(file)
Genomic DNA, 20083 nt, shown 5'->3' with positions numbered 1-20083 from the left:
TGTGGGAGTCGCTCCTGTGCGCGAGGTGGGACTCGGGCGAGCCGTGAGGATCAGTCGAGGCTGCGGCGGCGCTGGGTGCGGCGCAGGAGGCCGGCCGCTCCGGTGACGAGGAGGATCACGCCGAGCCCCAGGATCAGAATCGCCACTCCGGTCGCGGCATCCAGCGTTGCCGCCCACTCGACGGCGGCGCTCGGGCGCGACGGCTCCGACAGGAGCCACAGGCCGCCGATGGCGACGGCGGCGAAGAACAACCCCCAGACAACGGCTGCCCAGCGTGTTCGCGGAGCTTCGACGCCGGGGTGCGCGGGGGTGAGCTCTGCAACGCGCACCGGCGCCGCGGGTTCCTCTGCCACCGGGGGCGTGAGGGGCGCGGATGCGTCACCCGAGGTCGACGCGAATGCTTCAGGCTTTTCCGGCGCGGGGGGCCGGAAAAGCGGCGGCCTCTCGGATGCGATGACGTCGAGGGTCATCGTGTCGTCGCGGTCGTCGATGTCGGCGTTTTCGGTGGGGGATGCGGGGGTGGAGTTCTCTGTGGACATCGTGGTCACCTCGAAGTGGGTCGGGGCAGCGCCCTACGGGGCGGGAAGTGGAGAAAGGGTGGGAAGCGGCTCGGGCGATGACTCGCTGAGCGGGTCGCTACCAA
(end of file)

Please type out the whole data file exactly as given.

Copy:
Genomic DNA, 20083 nt, shown 5'->3' with positions numbered 1-20083 from the left:
TGTGGGAGTCGCTCCTGTGCGCGAGGTGGGACTCGGGCGAGCCGTGAGGATCAGTCGAGGCTGCGGCGGCGCTGGGTGCGGCGCAGGAGGCCGGCCGCTCCGGTGACGAGGAGGATCACGCCGAGCCCCAGGATCAGAATCGCCACTCCGGTCGCGGCATCCAGCGTTGCCGCCCACTCGACGGCGGCGCTCGGGCGCGACGGCTCCGACAGGAGCCACAGGCCGCCGATGGCGACGGCGGCGAAGAACAACCCCCAGACAACGGCTGCCCAGCGTGTTCGCGGAGCTTCGACGCCGGGGTGCGCGGGGGTGAGCTCTGCAACGCGCACCGGCGCCGCGGGTTCCTCTGCCACCGGGGGCGTGAGGGGCGCGGATGCGTCACCCGAGGTCGACGCGAATGCTTCAGGCTTTTCCGGCGCGGGGGGCCGGAAAAGCGGCGGCCTCTCGGATGCGATGACGTCGAGGGTCATCGTGTCGTCGCGGTCGTCGATGTCGGCGTTTTCGGTGGGGGATGCGGGGGTGGAGTTCTCTGTGGACATCGTGGTCACCTCGAAGTGGGTCGGGGCAGCGCCCTACGGGGCGGGAAGTGGAGAAAGGGTGGGAAGCGGCTCGGGCGATGACTCGCTGAGCGGGTCGCTACCAA